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California Supreme Court upholds ABC10 lawsuit against PG&E regulator

The lawsuit seeks records of the state's effort to bail out PG&E from financial consequences of the company's crimes.

CALIFORNIA, USA — Ruling in favor of ABC10, the California Supreme Court this week ordered the California Public Utilities Commission (CPUC) to explain in court why it shouldn't have to release emails between its top official and key staffers in Gov. Gavin Newsom's office.

The messages cover a time when the CPUC and the Newsom administration crafted and executed a complex plan to bail out the PG&E Corporation from the financial consequences of the company's crimes.

PG&E pleaded guilty to 85 felonies, including 84 manslaughter counts, for sparking the 2018 Camp Fire through criminally reckless behavior.

The state government responded by helping to prop up PG&E's finances so it could exit the bankruptcy protection it filed for in the wake of those crimes. The CPUC and Newsom both approved the company's bankruptcy plan, which has left the company's victims to deal with delayed and reduced payments.

The bankruptcy plan involved certifying PG&E as an officially safe power company under a new law drafted by private attorneys working for Newsom's office.

It also involved the CPUC waiving a $200 million fine for the PG&E's laundry list of violations of state safety rules and laws.

ABC10 sought to see what CPUC President Marybel Batjer and four key Newsom staffers said to one another because under California's constitution the CPUC is supposed to operate independently.

RELATED: California's high court wants answers on secret messages between Newsom’s staff and PG&E regulators

A top official turned whistleblower told ABC10 the CPUC wasn't independent.

"We do whatever the governor tells us to do, period," former CPUC executive director Alice Stebbins told ABC10.

The messages in question could reveal details of the relationship between the agency and the governor's office, including whether it took direction on decisions that affected PG&E's fate.

"It's not supposed to, that's the point," said Steve Zansberg, a first amendment attorney representing ABC10 in the case.

The CPUC decided to keep the messages secret and ABC10 immediately appealed to the agency.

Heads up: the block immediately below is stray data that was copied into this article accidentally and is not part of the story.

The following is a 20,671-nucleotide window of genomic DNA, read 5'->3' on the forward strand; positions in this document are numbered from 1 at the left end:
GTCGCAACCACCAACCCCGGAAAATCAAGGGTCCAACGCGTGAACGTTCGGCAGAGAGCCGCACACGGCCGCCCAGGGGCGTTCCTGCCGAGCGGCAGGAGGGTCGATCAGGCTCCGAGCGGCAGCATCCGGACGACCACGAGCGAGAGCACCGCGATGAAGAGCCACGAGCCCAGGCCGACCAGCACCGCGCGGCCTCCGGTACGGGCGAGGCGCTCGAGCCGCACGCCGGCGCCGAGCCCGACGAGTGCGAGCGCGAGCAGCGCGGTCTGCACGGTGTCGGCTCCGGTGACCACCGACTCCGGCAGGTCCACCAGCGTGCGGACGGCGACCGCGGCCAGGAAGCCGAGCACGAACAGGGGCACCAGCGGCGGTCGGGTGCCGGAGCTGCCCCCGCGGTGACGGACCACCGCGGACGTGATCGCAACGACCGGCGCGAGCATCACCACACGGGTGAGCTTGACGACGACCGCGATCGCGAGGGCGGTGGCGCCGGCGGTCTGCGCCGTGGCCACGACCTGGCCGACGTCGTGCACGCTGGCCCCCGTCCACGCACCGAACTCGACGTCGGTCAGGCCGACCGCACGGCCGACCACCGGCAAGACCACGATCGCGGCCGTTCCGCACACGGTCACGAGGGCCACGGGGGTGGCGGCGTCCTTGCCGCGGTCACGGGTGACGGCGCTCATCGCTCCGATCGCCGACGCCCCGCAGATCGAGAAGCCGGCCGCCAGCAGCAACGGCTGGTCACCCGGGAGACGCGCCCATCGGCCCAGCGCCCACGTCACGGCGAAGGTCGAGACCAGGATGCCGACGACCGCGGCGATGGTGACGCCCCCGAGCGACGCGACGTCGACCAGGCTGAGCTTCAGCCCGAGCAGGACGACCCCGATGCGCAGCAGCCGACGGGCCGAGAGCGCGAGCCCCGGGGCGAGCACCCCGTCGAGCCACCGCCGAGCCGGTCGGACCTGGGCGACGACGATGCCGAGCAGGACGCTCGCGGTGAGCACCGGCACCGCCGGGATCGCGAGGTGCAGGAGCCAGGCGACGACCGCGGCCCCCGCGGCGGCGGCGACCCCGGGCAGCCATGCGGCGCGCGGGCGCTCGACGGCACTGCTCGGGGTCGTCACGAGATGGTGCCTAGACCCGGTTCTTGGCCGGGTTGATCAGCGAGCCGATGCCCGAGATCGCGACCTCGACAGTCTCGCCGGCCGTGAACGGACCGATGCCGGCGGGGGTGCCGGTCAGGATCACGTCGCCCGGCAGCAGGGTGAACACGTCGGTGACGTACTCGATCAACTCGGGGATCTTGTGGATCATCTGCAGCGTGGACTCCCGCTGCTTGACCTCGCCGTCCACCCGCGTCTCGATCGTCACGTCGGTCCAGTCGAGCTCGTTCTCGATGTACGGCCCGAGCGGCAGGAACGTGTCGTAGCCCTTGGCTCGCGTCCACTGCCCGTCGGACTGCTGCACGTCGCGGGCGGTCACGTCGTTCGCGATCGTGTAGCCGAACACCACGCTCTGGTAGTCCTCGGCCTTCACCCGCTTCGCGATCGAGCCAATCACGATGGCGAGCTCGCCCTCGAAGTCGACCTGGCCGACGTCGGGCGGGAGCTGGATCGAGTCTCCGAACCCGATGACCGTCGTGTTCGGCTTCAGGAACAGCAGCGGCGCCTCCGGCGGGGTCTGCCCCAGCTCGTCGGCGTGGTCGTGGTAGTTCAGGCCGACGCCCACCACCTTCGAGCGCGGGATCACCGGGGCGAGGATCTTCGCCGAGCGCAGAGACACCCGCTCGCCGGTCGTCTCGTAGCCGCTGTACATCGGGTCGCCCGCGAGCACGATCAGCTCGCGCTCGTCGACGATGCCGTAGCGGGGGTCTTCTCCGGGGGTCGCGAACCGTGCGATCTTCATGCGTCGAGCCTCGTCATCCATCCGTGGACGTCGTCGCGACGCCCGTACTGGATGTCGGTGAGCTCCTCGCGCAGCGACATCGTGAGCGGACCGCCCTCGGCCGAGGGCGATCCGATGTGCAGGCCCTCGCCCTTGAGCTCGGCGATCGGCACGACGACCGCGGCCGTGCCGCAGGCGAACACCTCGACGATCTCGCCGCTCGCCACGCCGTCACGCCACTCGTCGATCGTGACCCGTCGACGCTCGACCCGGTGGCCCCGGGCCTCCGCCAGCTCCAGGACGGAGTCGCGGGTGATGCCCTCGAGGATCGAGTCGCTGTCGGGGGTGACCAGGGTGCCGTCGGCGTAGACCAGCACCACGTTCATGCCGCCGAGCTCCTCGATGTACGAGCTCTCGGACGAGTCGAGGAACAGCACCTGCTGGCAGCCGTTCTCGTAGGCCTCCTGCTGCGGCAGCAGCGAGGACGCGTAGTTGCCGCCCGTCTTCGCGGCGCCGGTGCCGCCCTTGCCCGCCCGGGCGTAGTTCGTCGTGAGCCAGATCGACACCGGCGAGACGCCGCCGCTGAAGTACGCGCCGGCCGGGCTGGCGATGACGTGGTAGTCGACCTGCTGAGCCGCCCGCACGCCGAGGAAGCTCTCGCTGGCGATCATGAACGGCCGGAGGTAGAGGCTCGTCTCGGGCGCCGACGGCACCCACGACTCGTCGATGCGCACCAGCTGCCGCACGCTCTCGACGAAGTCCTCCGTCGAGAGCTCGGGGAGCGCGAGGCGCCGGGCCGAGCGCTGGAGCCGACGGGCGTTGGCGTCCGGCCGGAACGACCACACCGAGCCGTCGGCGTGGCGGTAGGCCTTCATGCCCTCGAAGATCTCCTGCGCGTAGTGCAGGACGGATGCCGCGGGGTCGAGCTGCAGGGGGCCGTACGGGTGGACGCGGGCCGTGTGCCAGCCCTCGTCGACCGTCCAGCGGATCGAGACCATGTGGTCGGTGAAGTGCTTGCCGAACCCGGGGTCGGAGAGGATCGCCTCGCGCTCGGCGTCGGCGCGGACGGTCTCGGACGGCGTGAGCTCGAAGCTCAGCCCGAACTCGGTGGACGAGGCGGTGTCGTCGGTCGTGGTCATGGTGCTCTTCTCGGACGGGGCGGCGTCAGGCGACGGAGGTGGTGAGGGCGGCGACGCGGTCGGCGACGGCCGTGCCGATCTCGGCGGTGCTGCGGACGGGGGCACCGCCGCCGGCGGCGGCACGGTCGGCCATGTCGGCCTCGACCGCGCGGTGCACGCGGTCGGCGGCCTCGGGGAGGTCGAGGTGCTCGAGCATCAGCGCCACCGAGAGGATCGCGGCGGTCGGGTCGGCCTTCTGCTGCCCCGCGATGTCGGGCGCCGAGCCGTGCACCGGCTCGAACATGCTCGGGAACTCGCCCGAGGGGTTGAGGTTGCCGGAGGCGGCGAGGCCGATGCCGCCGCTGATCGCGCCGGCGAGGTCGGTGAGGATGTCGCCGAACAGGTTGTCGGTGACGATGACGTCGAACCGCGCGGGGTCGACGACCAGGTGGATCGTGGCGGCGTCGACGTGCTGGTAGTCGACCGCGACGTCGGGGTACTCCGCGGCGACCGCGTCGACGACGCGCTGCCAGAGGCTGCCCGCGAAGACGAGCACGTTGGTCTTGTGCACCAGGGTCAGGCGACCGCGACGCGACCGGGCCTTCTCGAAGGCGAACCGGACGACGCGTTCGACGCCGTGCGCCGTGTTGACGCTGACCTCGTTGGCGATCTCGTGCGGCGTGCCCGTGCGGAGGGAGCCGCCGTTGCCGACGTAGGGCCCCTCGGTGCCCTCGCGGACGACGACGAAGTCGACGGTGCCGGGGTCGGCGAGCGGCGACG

ABC10 sued to enforce state transparency laws after six months of inaction by CPUC, but a lower appeals court ruled the agency could take all the time it wanted to consider our appeal.

The California Public Records Act sets a 24-day time limit for agencies to decide whether they intend to release such records.

The state Supreme Court sided with ABC10, ruling that the station's lawsuit to seek the records could go forward.

"What the Supreme Court rejected was the PUC position that it could ignore your appeal forever and you'd never have your day in court," Zansberg said.

The case, filed as "Rittiman v. Public Utilities Commission," will go back to California's First District Court of Appeal with instructions to reverse the lower court's decision.

The CPUC will have 30 days to explain why it shouldn't be forced to turn the records over.

RELATED: ABC10 sues to release messages between Newsom staff and PG&E regulators

If the case drags into next year, CPUC President Batjer will be out of office. She recently announced plans to resign at the end of the year after filing to receive a Senate confirmation hearing for her term in office.

ABC10's position in the records case is being supported by the First Amendment Coalition, the Associated Press, and the Center for Investigative reporting.

GO DEEPER: This story is part of ABC10's FIRE - POWER - MONEY reporting project. If you have a tip that could reveal more about California's crisis with utilities and wildfires, please contact investigative reporter Brandon Rittiman at brittiman@abc10.com.

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